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Vaccine. Author manuscript; available in PMC Jan 10, 2012.
Published in final edited form as:
PMCID: PMC3175433

“Once Bitten, Twice Shy”: Participant Perspectives in the Aftermath of an Early HIV Vaccine Trial Termination

1. Introduction

The development of safe and efficacious prophylactic HIV-1 vaccines is one of the highest priorities in AIDS research. To that end, several large-scale trials have been completed, involving tens of thousands of volunteers. The Thai Phase III prime-boost trial (RV144) completed in November 2009 was the first in which a test vaccine had a moderate degree of efficacy, though not sufficient for public licensure [1,2]. Further basic discovery research, preclinical studies and clinical trials involving thousands of additional volunteers will be needed to support HIV vaccine development [3,4].

It is a broadly accepted tenet that clinical trials, many which do not result in an efficacious product, are part of incremental efforts to advance science. The tremendous financial and human resources required, however, suggest the importance of using large-scale trials to their full advantage in marshalling evidence to address the complex social science as well as basic science challenges of HIV vaccine development [5,6]. To that end, the Step Study phase IIB HIV-1 vaccine trial [7] affords a unique opportunity to explore the experiences and perspectives of volunteers in the aftermath of an early trial termination amidst unexpected risks, with implications for recruitment and implementation of future HIV prevention trials.

1.1. The STEP Study

From 2004 to 2009, Merck, the HIV Vaccine Trials Network (HVTN) and the National Institute of Allergy and Infectious Diseases (NIAID) conducted a multicenter, randomized, placebo-controlled phase IIb test-of-concept clinical trial (Merck Protocol V520-023/HVTN 502). The goal of the investigational vaccine was to decrease HIV acquisition and/or lower viral load set-point. The vaccine was administered to 3000 volunteers between 18 and 45 years of age at high risk for HIV infection [7].

In September 2007, the trial sponsors discontinued vaccination and enrollment as interim efficacy analysis conducted by an independent Data Safety Monitoring Board (DSMB) indicated the vaccine would not reach its efficacy endpoints [8]. In November 2007, the trial sponsors announced that all volunteers would be told whether they received vaccine or placebo, warned of possible risks, and encouraged to follow up for risk reduction counseling and monitoring [9]. Further analysis of the study data showed that the rate of HIV acquisition was significantly higher for a subset of volunteers (uncircumcised men and those with pre-existing immunity to the adenovirus [Ad5] used in the investigational vaccine) who received the test vaccine than those who had received the placebo [7,10].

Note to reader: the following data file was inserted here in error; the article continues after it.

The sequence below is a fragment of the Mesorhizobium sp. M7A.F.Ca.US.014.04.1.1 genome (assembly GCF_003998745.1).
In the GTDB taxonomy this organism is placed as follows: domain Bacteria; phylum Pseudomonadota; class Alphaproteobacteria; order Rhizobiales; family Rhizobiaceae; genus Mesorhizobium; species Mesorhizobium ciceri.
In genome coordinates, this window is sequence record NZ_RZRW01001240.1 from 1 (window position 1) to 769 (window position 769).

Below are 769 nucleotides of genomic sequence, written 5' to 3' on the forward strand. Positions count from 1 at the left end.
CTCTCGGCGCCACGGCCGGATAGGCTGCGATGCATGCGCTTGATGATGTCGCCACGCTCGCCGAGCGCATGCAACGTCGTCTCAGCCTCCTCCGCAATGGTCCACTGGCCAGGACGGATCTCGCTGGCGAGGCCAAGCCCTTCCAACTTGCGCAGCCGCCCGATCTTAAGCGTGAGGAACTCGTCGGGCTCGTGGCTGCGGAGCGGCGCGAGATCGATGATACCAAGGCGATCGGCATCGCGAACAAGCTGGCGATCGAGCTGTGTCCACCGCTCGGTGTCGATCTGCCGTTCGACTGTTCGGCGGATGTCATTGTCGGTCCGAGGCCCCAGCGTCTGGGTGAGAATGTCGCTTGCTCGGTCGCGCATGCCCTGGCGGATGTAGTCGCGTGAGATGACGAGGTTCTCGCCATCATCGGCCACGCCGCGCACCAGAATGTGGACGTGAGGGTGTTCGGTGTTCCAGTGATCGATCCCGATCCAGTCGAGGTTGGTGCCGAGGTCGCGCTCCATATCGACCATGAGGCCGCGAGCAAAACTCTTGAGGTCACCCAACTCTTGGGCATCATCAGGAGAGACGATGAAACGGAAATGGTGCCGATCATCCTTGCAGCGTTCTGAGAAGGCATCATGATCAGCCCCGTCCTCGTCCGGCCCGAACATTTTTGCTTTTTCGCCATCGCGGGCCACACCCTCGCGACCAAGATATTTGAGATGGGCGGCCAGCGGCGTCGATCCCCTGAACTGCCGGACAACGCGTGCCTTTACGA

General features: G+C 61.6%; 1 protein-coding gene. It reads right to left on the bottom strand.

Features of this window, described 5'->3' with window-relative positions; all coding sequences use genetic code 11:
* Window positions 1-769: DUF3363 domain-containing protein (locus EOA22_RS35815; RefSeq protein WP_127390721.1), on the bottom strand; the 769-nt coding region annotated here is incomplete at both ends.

The objective of the present study is to explore the experiences and perspectives of HIV vaccine trial participants, as well as key informant service providers and clinical investigators, in the aftermath of the Step Study, and implications for future biomedical HIV prevention trials.

2. Materials and methods

We conducted a mixed methods investigation including a baseline survey upon enrollment, from October 2005 – October 2006, and in depth interviews after the unblinding of volunteers, from January – August 2008, at the Toronto site of the Step Study.

2.1. Participants and recruitment

The vaccine trial eligibility criteria were: 1) aged 18 – 45 years; 2) HIV-1 seronegative; and, 3) in the 6 months preceding enrollment: for men, had two or more anal sex partners or unprotected anal sex; for women, exchanged sex for money, used crack at least three times, or had unprotected sex with a man who uses injection drugs or known to be HIV-positive.

After enrollment at the Step Study’s Toronto site, all volunteers were invited to participate in an adjunct sociobehavioral study. The sociobehavioral study included a brief, confidential, self-administered baseline questionnaire, which took approximately 10 – 15 minutes to complete. Seven questions assessed sociodemographic characteristics and 13 items (check as many as apply) assessed motivations for participating in the HIV vaccine trial. Concerns about participating (5 items), perceived HIV risk (2 items), HIV vaccine optimism (3 items), and trust in medical providers (5 items) and medical research (3 items) were assessed on a 4-point Likert-type response scale. Motivations, concerns, perceived HIV risk, and HIV vaccine items were based on our formative research [5,11] other published research on HIV vaccine trial participation [12,13], and a systematic review of the WTP literature [14]. Questions on trust in medical providers [15] and medical research [16] were based on items validated in national U.S. probability sample surveys.